Fruitful Labor - A Blessing from God
Blessed is everyone who fears the Lord,
who walks in his ways!
You shall eat the fruit of the labor of your hands;
you shall be blessed, and it shall be well with you.
~ Psalm 128:1-2 (ESV)
The first Monday in September is Labor Day. It was established, at the urging of labor unions, to honor industrial workers and miners. Today it honors all who work for a living, not just those in unions. For Christians, this ought to be a special day, since it was God who made us to do useful work.
A common misconception is that labor is a curse, the result of sin. Work itself is not the curse, but difficulty, fruitlessness, dissatisfaction and frustration in our labor. First of all, God said that the ground itself was cursed and would not be cooperative with human labor.
Since the Flood and the following climate changes, some areas of the earth have been more easily productive than others. This includes animal life (such as fish), pastureland, plant life and mineral resources. God-given human intelligence has been used to make our labor more productive. This includes inventions, both ancient and modern. People have been able to make a living in just about any place on this planet, and someday may be able to do so on other planets as well.
The problems with our labor is related to the aim of our work, our attitudes toward work, and the attribution for our work. In other words, Why do we work? How do we see our work? Who gets credit for our work?
First, what is work? Work can be defined as effort, exertion. It can also be defined as the product of that effort. In other words, our work is what we do and what we produce.
AimWhat is our motive, our purpose for our work? Of course we work for the material benefits: wages or salary, commission, bonuses, royalties, net profits. We must be responsible and support us and those who depend on us. Jesus said, “The laborer deserves his wages” (Luke 10:7; 1 Tim. 5:18). And Paul said, “But if anyone does not provide for his relatives, and especially for members of his household, he has denied the faith and is worse than an unbeliever” (1 Tim. 5:8).
We can work to help others: Our work is a service to those we work for, whether employers, customers and clients, or (in the case of appointed and elected officials or those in non-governmental service agencies) the public and the needy.
We can work to serve and honor God. This is the highest motive, leading to wanting to serve others.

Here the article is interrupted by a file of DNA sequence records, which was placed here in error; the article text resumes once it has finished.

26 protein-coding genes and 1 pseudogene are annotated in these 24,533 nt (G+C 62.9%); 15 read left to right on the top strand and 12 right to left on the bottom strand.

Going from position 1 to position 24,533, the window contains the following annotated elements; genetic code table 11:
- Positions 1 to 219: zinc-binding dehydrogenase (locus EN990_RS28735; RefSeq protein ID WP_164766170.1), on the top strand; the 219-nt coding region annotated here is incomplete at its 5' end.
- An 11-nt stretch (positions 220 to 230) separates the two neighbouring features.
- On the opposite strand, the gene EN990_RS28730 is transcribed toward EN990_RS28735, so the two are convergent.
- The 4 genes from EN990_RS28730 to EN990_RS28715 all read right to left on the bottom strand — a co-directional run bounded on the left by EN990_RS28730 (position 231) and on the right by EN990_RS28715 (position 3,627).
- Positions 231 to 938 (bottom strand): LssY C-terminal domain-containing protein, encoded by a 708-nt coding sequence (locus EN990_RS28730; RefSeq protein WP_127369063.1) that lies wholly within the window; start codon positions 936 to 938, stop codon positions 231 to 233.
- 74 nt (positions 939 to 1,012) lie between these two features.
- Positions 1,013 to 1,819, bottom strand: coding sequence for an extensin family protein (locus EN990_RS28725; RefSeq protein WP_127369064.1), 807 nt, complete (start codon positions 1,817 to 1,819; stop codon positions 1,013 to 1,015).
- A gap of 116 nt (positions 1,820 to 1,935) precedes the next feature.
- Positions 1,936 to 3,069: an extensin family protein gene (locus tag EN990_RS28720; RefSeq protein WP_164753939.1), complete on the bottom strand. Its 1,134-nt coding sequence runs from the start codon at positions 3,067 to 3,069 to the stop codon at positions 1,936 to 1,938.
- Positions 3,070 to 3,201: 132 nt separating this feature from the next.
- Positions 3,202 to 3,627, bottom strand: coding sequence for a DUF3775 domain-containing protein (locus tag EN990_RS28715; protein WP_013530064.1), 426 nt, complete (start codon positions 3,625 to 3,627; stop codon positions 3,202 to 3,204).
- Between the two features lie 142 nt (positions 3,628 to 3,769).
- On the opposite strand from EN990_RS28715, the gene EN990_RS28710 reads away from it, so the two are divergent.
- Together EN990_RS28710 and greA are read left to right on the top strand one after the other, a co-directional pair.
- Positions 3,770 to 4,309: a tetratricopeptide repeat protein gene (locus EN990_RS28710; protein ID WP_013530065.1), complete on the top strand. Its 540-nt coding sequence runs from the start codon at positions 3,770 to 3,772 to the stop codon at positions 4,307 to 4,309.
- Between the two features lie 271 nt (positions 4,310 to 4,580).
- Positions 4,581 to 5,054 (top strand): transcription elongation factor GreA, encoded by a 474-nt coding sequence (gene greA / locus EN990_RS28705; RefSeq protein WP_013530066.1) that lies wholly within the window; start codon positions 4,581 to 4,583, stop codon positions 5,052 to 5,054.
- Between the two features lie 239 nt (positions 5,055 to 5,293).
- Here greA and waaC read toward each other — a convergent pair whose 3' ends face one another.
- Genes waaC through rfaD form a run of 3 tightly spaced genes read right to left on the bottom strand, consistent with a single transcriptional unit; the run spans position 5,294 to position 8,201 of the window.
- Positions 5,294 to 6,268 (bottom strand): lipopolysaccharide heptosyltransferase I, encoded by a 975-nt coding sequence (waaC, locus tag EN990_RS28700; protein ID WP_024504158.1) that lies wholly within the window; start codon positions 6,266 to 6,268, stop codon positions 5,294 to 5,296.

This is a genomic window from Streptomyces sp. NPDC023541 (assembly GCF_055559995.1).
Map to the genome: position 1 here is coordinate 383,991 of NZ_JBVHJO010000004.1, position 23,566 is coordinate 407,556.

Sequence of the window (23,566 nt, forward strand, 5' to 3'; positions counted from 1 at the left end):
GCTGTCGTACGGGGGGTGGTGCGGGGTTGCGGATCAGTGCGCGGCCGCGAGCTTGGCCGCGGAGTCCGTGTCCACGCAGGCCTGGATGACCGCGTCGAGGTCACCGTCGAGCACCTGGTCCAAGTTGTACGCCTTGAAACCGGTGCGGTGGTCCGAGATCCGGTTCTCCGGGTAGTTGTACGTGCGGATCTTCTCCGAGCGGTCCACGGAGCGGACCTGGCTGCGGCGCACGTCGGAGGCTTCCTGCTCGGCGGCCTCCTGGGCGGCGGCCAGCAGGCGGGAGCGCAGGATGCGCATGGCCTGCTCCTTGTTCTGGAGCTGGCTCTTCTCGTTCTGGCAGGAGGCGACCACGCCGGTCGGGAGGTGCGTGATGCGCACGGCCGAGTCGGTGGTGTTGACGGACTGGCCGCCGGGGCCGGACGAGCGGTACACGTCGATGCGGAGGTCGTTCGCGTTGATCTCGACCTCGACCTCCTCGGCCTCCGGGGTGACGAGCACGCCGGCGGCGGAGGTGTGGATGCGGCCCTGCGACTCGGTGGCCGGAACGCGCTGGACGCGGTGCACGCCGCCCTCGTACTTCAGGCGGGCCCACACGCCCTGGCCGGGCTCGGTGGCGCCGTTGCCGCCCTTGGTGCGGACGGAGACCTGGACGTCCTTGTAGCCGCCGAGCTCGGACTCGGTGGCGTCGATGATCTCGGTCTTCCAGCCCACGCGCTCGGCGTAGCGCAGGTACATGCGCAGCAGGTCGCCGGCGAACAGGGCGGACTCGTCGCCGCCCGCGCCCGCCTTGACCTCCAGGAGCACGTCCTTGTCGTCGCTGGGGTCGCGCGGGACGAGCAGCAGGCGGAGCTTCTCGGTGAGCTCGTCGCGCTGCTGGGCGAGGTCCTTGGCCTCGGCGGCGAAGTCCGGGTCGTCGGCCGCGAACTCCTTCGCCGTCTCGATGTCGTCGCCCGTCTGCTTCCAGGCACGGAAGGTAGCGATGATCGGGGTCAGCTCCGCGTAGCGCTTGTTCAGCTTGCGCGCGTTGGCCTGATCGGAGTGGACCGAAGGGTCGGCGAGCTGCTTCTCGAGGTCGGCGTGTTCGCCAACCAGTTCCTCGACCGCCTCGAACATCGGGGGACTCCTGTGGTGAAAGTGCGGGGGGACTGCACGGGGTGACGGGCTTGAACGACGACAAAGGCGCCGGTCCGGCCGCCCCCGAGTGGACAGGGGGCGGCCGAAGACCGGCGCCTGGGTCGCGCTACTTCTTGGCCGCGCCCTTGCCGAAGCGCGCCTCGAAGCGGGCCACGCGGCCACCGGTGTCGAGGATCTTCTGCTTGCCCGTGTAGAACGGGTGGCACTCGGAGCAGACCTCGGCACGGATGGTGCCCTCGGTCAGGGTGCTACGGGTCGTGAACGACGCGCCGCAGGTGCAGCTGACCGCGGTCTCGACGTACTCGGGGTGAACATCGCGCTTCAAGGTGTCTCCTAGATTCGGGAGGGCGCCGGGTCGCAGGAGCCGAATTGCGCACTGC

But there are lesser motives for work. There are people who just do what they like to do for work. Some are just trying to prove themselves to those who doubt their ability, etc. Some work for fame or recognition. Some persons work lead, supervision or management jobs because they want to be above others, to exercise authority. There are people who work excessively to compensate for an inferiority complex or guilt (a type of workaholism).
AttitudeHow do we see our work? How do we feel about our work? Or about work in general? Many people do not like their jobs. Do not like they people they work with. Some do not like responsibility. Many do not like working for others, and are itching to be their own bosses. There are people who want to get everything without having to work for it.
I know people who see work as a necessary evil. They say things like, “I’ll work as long as I have to, then I’ll just do what I want to do.”
According to the Bible, we should be co-workers with God. Obviously not His equals, but working alongside Him, following His direction, His lead. The writer of Ecclesiastes sees work as a gift from God (Eccl. 5:12, 18-20). Proverbs places great value on work and diligence. When we go all the way back to Genesis, we see that God gave the man and the woman work to do in the Garden of Eden.
In the New Testament, Paul tells his readers to work as though they were working for God, no matter what the job was, no matter who their employers were. Employer and employee, master and slave, apostle and menial laborer, they all work for God.
AttributionWe all like to get credit for what we do. We all like to be appreciated. It is right to acknowledge the efforts and accomplishments of others, especially those who serve us. In fact, Paul says we ought to honor those who labor among us, including those who preach and teach the Gospel.
On the other hand, we need to be careful to not take all the credit for ourselves, either for our efforts or for the outcome. For example, in evangelism Paul say that one plants, another waters, but God gives the increase. This language refers to farming, where the farmer and his crew plow, plant and irrigate. But God controls the weather and the fertility of the seed. God can hold back or detour the locusts. The farmer can stand guard against thieves and robbers, but who turns back an invading army?
As far as our own efforts are concerned, who gives us the strength we need to do the job? Who provides the opportunities? We did not choose where we were born, who our parents were, etc. We did not choose the era we live in. Most of us have little, if any, say in the course of work events. In reality, most of the credit for what we do goes to others, especially to God. In Luke 12:16-21, Jesus tell the story of a rich man who took all the credit for his bounty and was unwilling to share it. God said to him, “Fool!”
Work itself is not a curse. Fruitful labor is honorable. It is a gift from God. It should be a service to our families, to our community, and to God. Honorable work should by done honorably. And God deserves the first credit and the first fruits of our labor.